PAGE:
What is confirmatory testing?

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A confirmatory test is exactly what it sounds like, a test that is used to confirm the results of another test. Many STD testing regimens, such those used for standard HIV testing include built in confirmatory tests, where people getting their test results don't even know that multiple tests may have been done. Confirmatory tests are needed, because STD testing isn't perfect, and in many cases doctors want to be certain that someone has an STD before they diagnose it.

That's particularly true for stigmatized diseases like HIV and Herpes, where a diagnosis can be devastating.

Confirmatory testing can be used to confirm either positive tests -- to make certain someone really is infected -- or negative tests -- to make certain they aren't. The direction is based on which diagnosis is more important to get right. If over-treatment can be dangerous, you want to make certain you don't treat anyone who is really negative for the disease. Similarly, if a false-positive diagnosis could drastically affect someone life, you don't want to tell someone they have something when they don't. That's why the standard regimen for HIV tests involves a very sensitive test followed by a very specific one. The first test is very sensitive, with the goal of detecting every case possible. However, since there's the possibility that could lead to a false positive test, the second test rescreens the blood to make certain no one is diagnosed who shouldn't be.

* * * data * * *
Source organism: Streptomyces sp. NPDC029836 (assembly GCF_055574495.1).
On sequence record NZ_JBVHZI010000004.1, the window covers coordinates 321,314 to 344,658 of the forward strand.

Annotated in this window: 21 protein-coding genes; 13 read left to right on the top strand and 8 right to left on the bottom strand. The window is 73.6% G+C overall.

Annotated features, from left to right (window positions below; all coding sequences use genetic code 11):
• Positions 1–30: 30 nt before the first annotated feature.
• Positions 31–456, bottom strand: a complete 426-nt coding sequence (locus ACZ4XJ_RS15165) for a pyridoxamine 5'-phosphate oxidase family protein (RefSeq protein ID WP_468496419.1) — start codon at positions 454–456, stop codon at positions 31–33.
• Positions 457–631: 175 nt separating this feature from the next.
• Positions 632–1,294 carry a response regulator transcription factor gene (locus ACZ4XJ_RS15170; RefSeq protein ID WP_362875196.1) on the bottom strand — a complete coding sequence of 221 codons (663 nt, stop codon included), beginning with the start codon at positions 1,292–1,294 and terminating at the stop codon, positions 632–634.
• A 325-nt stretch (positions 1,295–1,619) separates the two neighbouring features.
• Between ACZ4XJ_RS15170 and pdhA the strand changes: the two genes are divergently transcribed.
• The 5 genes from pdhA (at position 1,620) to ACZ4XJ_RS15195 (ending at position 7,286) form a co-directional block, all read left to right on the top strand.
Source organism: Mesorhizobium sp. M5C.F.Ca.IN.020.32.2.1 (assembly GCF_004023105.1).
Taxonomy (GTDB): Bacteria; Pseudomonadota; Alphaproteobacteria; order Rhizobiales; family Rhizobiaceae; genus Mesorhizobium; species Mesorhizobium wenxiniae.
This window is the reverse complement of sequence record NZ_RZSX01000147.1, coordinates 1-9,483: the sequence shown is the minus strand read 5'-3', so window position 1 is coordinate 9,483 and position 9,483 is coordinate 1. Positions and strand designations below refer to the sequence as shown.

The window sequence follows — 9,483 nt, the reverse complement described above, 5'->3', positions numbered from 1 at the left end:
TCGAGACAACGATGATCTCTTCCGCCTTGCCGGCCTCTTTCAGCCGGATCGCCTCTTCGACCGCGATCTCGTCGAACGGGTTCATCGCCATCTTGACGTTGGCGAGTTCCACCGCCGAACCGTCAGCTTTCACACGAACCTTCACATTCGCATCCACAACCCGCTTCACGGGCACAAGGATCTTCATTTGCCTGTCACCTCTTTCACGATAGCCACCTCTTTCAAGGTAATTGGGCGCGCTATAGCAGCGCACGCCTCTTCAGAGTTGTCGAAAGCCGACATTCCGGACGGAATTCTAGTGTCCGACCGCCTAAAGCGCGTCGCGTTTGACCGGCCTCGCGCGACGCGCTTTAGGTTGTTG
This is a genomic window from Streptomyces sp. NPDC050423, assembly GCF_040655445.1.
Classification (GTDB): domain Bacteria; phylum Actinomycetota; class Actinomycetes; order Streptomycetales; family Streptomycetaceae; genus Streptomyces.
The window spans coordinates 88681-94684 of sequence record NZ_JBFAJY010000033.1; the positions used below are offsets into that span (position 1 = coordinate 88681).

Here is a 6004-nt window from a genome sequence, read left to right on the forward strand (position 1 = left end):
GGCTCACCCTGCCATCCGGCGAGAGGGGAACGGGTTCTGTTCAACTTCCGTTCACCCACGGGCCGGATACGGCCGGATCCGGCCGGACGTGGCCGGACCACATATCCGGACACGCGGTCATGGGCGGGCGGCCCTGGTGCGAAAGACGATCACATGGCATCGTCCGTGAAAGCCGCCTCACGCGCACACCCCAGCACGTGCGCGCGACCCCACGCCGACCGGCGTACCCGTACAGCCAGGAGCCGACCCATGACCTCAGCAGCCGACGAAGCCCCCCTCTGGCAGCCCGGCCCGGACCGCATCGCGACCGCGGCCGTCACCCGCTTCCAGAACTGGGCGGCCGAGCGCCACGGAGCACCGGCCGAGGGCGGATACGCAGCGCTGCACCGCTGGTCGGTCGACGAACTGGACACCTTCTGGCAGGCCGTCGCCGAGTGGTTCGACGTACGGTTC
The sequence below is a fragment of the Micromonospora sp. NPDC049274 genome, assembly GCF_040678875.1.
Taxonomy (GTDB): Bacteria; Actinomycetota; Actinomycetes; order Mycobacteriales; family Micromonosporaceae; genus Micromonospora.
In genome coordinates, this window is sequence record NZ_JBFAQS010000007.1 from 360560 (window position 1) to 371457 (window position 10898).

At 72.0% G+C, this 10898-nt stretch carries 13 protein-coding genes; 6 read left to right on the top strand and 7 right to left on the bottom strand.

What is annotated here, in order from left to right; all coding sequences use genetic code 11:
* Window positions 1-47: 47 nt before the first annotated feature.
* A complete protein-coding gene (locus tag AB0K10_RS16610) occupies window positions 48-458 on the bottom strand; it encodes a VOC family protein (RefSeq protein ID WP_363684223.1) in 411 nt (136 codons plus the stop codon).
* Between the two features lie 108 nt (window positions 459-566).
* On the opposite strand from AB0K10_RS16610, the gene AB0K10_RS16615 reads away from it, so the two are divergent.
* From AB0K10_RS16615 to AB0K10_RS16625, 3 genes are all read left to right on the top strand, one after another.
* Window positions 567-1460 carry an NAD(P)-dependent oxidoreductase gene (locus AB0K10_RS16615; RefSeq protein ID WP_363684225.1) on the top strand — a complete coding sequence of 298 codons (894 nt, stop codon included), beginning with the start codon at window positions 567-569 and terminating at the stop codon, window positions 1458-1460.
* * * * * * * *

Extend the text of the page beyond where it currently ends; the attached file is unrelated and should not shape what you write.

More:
Rapid Testing & Test Confirmation

One of the trade-offs involved in using rapid tests is that they are sometimes less sensitive than tests that are sent to an outside lab. As such, there may be a somewhat greater need for confirmatory testing in certain situations involving rapid testing. The trade off to that, of course, is that the advantage of rapid testing is that it reduces the need for people to come back in order to get a test result.

In theory, any treatment necessary can start the same day. That works well when treatment is relatively safe and effective and a diagnosis is non-stigmatizing. However, that's not always the case with STDs.

Particularly with HIV testing, it's generally considered better to be safe rather than sorry. That's why some sites that offer rapid testing require confirmatory HIV tests before giving individuals a diagnosis of HIV.  Getting a confirmatory blood test not only helps doctors to be more certain of their diagnosis, it also potentially gives them a chance to assess things such as CD4 count and viral load. Then, if a patient actually does have HIV, the doctor will have more of the information they need to talk about their current health, prognosis, and options for treatment.


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